Traumatic brain injury
Chapman also suffered a traumatic brain injury (TBI) from the accident, which causes confusion and memory problems, among other mental and emotional difficulties. Kocourek recalls a cognitive-status test and Chapman’s reaction when she correctly answered the question: What is the capital of Colorado?
“You were so happy that you wanted to call your friends,” he said, grinning.
The occupational therapy team continued to educate Chapman on her TBI. She still uses dialectal behavior and cognitive therapies to help her control emotions, which can sometimes run rampant as a result of the TBI.
“I’ll get stuck on a thought, and it will take a lot to get it out of my thinking,” she explained. “It’s been harder than the physical part.”
She uses word and number puzzles to strengthen her brain, and she’s leaned on counseling to help with her anxiety and depression.
“When I get down, I try to think of those little steps again, like when I was able to straighten my legs for the first time,” she said. “When everything goes wrong, I think about how I can at least get into the shower.”
Trauma patients’ mental battles
It’s important to remember that the mental challenges after such a traumatic event can be just as crippling as the physical afflictions, McCarthy explained.
“The body is one thing, but a huge aspect behind body is the soul and mind,” he said.
McCarthy spent hours at Chapman’s bedside; He gave her brownies that his wife made, and even brought in his children to visit with Chapman while he did his hospital rounds.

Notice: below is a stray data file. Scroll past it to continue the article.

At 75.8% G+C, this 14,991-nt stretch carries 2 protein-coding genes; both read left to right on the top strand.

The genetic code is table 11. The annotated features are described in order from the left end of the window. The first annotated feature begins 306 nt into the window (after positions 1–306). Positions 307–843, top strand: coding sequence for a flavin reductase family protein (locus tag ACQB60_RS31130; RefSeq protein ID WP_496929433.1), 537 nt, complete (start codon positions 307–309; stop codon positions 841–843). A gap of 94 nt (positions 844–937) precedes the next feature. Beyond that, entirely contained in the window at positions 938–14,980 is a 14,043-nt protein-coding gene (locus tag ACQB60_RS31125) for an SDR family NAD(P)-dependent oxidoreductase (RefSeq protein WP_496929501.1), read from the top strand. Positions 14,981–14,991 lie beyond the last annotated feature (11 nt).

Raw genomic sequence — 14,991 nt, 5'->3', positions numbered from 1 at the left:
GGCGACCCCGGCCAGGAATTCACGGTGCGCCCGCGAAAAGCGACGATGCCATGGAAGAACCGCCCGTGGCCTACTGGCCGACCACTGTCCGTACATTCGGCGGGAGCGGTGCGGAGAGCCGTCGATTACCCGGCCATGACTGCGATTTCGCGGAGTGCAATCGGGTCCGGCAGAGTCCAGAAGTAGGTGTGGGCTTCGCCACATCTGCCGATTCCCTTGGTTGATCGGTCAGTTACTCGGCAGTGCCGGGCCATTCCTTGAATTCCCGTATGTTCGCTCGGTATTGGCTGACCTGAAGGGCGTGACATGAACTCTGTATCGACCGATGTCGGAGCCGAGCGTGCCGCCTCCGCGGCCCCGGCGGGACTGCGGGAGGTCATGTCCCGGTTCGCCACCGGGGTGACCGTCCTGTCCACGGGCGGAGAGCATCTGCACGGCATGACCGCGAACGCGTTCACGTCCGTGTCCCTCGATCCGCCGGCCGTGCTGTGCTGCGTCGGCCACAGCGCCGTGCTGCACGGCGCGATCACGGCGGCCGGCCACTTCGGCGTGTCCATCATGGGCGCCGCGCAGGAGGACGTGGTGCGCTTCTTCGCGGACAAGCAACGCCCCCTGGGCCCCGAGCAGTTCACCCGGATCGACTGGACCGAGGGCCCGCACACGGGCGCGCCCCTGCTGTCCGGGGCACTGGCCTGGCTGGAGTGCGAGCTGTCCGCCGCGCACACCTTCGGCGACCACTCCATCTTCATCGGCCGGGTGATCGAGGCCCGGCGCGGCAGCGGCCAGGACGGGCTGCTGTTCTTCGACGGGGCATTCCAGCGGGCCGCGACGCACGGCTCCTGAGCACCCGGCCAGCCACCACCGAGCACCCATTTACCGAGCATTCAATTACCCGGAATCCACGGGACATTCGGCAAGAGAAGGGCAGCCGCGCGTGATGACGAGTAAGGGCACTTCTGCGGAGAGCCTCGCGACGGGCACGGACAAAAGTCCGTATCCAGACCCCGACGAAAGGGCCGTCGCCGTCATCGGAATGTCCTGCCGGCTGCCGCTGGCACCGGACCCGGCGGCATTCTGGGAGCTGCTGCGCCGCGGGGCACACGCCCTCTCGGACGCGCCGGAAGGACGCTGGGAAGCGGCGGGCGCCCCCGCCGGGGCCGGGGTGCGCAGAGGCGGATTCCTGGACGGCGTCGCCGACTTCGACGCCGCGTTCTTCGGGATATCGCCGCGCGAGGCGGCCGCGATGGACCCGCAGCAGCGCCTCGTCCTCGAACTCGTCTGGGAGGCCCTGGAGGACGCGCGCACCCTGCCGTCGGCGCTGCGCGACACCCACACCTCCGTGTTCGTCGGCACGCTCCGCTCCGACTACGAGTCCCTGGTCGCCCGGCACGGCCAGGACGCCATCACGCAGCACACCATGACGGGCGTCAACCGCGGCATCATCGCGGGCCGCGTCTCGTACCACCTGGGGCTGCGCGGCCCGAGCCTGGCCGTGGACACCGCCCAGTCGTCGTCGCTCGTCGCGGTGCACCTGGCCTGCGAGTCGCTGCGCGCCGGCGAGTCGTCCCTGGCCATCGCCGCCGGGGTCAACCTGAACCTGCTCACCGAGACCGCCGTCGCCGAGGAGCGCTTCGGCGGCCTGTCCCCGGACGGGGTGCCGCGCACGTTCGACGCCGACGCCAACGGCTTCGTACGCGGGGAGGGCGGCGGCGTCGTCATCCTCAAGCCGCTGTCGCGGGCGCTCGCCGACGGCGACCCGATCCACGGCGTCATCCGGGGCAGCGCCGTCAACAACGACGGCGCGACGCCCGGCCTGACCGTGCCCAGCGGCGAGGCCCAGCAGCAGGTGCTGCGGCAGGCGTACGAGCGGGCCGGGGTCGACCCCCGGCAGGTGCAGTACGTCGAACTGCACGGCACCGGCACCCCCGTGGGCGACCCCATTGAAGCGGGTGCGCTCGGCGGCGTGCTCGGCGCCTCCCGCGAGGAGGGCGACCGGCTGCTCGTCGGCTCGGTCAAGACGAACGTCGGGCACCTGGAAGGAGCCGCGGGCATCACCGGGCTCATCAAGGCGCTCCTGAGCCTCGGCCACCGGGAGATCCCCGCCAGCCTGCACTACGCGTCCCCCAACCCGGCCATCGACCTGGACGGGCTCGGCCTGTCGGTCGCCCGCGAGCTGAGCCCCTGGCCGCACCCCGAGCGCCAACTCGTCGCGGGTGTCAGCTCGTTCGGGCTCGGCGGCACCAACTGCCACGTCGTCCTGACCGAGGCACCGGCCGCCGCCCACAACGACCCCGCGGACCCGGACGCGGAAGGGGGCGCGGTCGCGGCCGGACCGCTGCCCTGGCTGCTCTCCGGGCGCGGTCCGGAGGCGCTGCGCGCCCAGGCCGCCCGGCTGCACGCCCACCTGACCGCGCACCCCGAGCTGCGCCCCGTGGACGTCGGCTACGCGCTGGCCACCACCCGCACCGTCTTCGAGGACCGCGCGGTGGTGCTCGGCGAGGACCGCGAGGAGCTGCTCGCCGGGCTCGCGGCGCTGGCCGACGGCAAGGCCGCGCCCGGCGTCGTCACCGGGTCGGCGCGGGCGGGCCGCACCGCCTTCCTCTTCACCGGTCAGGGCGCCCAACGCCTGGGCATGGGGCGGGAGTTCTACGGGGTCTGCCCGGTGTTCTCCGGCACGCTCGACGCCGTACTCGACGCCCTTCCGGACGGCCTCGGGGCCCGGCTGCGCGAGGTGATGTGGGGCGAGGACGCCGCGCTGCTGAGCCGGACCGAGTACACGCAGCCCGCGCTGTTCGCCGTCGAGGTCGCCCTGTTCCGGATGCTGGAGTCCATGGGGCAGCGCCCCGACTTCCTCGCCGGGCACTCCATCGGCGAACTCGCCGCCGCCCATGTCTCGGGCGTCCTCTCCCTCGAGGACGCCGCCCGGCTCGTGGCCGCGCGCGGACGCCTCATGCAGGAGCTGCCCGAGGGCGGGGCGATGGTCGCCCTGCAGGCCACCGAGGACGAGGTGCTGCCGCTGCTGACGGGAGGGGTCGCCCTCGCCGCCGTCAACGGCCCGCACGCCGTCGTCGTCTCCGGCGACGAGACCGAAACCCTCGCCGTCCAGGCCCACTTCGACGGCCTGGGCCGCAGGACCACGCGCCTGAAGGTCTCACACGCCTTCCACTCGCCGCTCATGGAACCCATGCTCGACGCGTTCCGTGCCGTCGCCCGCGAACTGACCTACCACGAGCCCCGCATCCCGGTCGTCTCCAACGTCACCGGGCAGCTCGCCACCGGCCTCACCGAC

Chapman’s children, now ages 6, 10 and 12, spent most of her hospitalization time back in rural Wyoming with their father. She missed them, and the added company from youngsters boosted her spirits and reminded her why she needed to continue fighting to heal.
Regaining strength, regaining life
Her kids still provide her with that strength, as do a few other things that have returned to her life.
Chapman is back to substitute teaching. She said she gained a new perspective having to teach students from a wheelchair while she recovered from two more leg surgeries.
And she recently returned to helping coach gymnastics and achieved her certification from USA Gymnastics to be a judge.
She’s come a long way from the first time she was able to stand on her own, but that journey helps her move forward.
“The first time I put my heels down on the floor, I remember thinking, ‘If I can do that, I can walk, and if I can walk, I can dance.’”
Patient grateful for care
Prior to the accident, Chapman loved to dance.
She has returned to that passion, too. As a member of the Creekside Performing Arts in her hometown of Buffalo, Wyoming, she helped put on a Relay for Life musical fundraiser. It was the third year she’d participated, but the first time since her accident.
“It was not great dancing, but we made a show out of it,” she said as a smile lit her face.
Chapman played a clip from that performance to the room full of medical staff during her recent visit to MCR.
In the video, Chapman parades onto stage atop a man’s shoulders; only a leotard and thin stockings cover what had once been her immobile body. He lifts her into the air, her legs extend as he twirls around, and then they finish the routine, Chapman now dancing on the floor, with their own rendition of YMCA.
Applause breaks out — both on and off camera.
“I’m still on that journey to live, not just survive,” she admitted. “But the doubts about if God even cares, seeing that many people in the room, I’m like, ‘OK, Jen.’ … I have lots to be thankful for.”